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I’ve had some interesting jobs over the years. The work wasn’t weird or remarkable like what you see on the Discovery Channel’s Dirty Jobs. Well, some of it was. I’ve been a caddie, a busboy, a maintenance hand, and a waiter. I’ve hung drywall, peddled CDs at a music store, sold jeans at JC Penney, bounced at a bar, and bartended at that same bar. Then there are the various publications I’ve done turns on. But when I think about all the hours of labor over the years, I realize that it wasn’t the job that made the work interesting. It was my various (and, um, eclectic) bosses. I mean, some of the stuff these folks said and did … well, you’d need to hear it to believe it. I’m changing names, but all the following stories are absolutely true.
There was George, my boss at another magazine. George was known for passing off overly bizarre ideas as sheer brilliance. Actually, George thought everything he said and did was sheer brilliance. One time, he was telling us editors about his pet cat back in New Hampshire. George knew the right way to massage his cat so that the cat became docile and submissive. And he was confident that if instructed in the right manner, anyone could massage a cat and achieve a similar result.
“Adam, I want you to write a story called ‘How to Massage a Cat.’ ”
I laughed. It sounded like a well-timed, funny joke.
“Seriously, I’ll tell you how to do it, and you can practice on your cat.”
“But, George, I don’t have a cat.”
“Then use your friend’s cat.”
“I’m not close enough with anyone that has a cat whereby I can ask to borrow their cat so I can practice my cat massage.”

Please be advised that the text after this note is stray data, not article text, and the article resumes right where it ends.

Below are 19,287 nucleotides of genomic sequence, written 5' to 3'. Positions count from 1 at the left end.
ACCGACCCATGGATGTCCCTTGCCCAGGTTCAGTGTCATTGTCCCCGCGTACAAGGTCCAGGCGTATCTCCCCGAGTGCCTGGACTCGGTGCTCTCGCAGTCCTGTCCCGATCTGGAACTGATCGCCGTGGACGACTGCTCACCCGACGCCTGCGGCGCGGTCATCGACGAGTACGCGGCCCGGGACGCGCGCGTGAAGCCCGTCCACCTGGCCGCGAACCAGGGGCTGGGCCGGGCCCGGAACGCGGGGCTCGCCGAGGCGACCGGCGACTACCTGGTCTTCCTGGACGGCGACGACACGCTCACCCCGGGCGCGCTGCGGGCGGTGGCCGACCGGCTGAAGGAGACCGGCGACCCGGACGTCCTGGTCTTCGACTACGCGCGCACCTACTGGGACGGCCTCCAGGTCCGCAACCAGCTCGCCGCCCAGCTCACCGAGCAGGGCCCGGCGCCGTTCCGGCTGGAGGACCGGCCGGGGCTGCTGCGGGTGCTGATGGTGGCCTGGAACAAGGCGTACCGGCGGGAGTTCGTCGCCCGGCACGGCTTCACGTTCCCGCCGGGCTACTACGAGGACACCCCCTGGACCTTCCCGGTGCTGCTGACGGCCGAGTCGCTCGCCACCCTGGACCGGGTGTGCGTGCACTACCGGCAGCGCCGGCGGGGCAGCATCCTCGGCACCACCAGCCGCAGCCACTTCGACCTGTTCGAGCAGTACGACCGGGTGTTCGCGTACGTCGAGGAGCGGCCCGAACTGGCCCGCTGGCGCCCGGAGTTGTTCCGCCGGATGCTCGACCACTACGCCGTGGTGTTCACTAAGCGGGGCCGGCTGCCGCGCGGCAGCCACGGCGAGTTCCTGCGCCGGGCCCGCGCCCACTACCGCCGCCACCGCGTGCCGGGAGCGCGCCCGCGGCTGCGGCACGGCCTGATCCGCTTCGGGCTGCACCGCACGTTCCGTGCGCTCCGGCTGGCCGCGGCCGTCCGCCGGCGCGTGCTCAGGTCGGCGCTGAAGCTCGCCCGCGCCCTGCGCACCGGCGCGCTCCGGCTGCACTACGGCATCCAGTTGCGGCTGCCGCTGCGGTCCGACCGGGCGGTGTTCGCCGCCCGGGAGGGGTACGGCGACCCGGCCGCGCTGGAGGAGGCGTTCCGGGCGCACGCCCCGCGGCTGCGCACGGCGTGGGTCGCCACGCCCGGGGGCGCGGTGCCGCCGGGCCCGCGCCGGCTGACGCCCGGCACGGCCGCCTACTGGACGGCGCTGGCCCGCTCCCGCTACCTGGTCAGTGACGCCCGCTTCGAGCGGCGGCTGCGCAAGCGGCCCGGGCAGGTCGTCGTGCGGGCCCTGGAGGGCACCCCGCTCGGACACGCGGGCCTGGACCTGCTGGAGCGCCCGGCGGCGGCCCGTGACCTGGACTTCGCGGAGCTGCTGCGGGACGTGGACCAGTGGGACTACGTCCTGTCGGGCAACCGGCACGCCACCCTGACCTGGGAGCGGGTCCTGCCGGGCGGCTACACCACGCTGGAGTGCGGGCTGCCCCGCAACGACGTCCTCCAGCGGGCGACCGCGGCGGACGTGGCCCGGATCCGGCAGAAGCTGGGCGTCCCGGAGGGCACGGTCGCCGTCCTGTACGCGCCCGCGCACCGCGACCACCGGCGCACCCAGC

“Adam, why are you making this difficult? There’s a dumpster not more than 10 feet behind this building. I’ve seen at least four cats out there. Practice on one of them.”
I didn’t write the story. I also quit that job.
There was LaMont, who told me that when I wait on a table, I must find something to apologize for.
“What if I didn’t do anything wrong?” I asked.
“Inevitably, you will, so you might as well apologize beforehand,” he said.
“Like wearing my moon boots in July in case it might snow?”
“Well, that’s just ridiculous, isn’t it, Adam?”
I suppose so, which is why many patrons of Il Davide in Pepper Pike, Ohio, received some strange preemptive apologies from me.
And there was Mike, my boss at Record Town. He was just weird -- the only person I’ve ever met whose favorite band of all time was Queensryche. I’m sure there are some metalheads out there who do still listen to “Jet City Woman,” but a record store manager whose favorite band was Queensryche? Isn’t that like the editor of the Wall Street Journal saying his favorite book is Potty Time with Elmo?
I might just be crowing for no reason. After all, these jobs weren’t really bad, and neither were the bosses. (Okay, George was a bad boss.) This is subjective logic, after all. Using said logic, I also happen to have quite a long list of jobs that I thank my lucky stars I haven’t had (don’t worry, I won’t bore you by naming them all). And right around the top of that list, or at least in the top 10, would be any job that involves working on a Broadway show.
All those people who love Spamalot and The Producers? They most likely don’t know that it takes a ridiculous amount of work, and all those creative types together means confrontation. But having read our behind-the-scenes Broadway story on Dr. Seuss’ How the Grinch Stole Christmas! The Musical (click here), lo and behold, I’ve gained a newfound appreciation for Broadway. The grueling number of hours the cast puts into preparing for the show, the design and development of the sets, the intricate detail that goes into the costumes and makeup -- it’s all so very impressive (not as impressive as a cat massage but more impressive than sitting through Cats the musical). That said, I still have no desire to ever work on a Broadway show, and it still makes my top 10 list of jobs that I give thanks for having never had. But I’ll actually go see a production now. And I think I’ll probably really like it. Just don’t sit George anywhere near me. And if the encore happens to be Queensryche’s “Silent Lucidity,” I probably wouldn’t complain. Yet if I do, I apologize.
Send Adam your stories from the skies. He can be reached at email@example.com.